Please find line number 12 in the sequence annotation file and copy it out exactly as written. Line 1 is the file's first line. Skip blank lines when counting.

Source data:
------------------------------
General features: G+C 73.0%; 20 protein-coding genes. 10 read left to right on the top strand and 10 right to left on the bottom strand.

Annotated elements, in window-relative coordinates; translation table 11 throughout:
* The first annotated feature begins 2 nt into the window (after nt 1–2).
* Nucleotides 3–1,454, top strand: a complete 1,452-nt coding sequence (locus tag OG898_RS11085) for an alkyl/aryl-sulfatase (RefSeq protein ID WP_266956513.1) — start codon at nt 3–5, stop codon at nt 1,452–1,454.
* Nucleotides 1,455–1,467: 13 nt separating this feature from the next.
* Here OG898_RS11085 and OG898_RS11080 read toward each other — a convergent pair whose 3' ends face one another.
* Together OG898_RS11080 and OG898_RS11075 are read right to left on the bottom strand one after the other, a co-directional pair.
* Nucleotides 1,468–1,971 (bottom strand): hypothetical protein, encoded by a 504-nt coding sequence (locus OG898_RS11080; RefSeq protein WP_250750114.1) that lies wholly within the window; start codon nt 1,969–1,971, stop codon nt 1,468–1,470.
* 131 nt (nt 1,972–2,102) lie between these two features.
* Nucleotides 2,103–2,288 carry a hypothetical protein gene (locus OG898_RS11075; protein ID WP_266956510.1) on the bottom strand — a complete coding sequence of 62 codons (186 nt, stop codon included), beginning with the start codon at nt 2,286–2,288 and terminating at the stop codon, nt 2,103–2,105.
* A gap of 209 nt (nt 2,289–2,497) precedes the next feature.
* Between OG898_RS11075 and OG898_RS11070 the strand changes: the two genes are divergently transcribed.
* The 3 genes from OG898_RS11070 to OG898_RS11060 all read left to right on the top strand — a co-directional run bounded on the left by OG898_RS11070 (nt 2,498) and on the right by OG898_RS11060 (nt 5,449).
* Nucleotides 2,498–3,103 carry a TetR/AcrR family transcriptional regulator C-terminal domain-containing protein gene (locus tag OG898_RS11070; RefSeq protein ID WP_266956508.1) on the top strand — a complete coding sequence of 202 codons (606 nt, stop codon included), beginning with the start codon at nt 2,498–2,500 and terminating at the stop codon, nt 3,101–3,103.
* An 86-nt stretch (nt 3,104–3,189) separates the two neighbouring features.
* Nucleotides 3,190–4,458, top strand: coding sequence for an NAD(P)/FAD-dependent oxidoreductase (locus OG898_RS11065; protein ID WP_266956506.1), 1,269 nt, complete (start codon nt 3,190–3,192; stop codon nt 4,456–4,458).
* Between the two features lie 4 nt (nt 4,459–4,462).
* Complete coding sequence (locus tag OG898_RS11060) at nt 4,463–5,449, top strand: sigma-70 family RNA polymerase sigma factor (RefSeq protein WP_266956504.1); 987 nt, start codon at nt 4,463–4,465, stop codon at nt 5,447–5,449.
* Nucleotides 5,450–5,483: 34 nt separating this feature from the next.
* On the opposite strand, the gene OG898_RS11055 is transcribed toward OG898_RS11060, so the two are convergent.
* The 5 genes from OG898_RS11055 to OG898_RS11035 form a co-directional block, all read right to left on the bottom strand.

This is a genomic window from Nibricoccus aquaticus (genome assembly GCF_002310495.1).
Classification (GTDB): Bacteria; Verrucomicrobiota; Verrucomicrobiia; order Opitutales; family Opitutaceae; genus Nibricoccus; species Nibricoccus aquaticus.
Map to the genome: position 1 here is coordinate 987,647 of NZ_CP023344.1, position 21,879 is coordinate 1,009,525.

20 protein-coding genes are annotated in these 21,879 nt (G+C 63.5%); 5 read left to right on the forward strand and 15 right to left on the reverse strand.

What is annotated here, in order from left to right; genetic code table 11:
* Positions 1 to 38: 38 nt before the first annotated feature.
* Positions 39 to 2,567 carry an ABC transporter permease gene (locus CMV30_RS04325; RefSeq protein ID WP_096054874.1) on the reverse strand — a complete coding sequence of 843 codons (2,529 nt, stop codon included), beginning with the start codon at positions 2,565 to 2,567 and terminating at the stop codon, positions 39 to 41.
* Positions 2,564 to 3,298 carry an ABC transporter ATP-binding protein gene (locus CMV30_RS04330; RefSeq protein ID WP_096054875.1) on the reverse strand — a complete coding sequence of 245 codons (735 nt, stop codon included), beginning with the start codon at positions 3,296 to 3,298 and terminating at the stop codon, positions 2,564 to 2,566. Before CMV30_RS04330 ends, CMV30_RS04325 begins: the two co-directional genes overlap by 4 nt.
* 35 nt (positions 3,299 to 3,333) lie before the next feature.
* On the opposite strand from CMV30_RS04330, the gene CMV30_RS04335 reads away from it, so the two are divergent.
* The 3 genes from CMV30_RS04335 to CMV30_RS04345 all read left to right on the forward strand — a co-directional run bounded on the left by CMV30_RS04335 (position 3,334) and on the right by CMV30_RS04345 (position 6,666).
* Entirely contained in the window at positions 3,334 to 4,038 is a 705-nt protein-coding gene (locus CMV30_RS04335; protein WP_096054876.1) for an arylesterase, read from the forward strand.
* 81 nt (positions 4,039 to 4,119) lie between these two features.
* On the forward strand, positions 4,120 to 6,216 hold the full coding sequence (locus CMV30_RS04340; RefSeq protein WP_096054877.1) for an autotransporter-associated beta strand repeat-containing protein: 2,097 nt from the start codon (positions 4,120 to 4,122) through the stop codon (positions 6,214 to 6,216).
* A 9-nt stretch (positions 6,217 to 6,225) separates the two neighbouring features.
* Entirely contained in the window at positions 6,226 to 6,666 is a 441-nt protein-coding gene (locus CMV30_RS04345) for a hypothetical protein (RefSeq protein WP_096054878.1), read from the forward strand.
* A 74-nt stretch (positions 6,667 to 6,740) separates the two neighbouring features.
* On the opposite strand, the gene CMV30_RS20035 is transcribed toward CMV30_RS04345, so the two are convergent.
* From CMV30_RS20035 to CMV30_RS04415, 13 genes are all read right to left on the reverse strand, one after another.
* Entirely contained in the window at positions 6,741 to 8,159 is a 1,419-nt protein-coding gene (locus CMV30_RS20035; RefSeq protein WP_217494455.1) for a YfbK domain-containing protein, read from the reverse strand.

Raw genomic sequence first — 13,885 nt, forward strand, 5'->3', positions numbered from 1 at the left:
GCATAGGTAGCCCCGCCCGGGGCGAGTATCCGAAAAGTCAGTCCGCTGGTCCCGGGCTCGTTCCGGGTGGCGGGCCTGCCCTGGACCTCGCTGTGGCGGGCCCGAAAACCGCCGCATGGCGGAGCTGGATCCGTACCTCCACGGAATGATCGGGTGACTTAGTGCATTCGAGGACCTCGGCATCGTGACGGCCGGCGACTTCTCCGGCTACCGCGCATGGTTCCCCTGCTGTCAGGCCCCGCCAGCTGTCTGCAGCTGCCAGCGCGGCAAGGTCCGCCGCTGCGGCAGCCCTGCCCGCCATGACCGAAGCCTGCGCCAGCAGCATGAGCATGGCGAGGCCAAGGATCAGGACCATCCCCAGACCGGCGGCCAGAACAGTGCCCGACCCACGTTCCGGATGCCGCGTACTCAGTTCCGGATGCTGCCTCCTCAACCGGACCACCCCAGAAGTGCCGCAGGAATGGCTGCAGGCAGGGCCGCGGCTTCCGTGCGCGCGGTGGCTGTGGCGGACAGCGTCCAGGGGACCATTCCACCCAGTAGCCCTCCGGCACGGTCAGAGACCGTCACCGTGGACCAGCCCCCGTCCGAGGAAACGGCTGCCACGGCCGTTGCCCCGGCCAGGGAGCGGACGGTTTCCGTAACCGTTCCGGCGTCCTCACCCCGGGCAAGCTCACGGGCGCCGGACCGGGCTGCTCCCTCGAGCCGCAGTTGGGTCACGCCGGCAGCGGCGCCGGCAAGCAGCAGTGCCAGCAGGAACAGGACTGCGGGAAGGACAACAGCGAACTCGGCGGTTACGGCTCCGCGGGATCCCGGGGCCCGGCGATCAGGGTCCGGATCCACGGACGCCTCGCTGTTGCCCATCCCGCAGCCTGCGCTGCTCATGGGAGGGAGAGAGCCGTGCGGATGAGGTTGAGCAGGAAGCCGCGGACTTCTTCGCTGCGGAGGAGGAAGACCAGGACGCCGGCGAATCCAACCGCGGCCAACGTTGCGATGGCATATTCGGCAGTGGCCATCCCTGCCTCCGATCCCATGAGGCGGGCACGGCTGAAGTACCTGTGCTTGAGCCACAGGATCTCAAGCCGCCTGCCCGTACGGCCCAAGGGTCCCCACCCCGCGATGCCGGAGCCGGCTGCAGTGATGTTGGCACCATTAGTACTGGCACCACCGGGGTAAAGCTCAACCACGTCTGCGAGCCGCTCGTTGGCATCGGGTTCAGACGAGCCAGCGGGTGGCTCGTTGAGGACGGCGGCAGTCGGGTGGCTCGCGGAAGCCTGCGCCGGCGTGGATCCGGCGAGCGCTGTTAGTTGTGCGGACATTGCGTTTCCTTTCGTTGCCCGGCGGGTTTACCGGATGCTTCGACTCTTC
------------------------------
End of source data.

* Between OG898_RS11075 and OG898_RS11070 the strand changes: the two genes are divergently transcribed.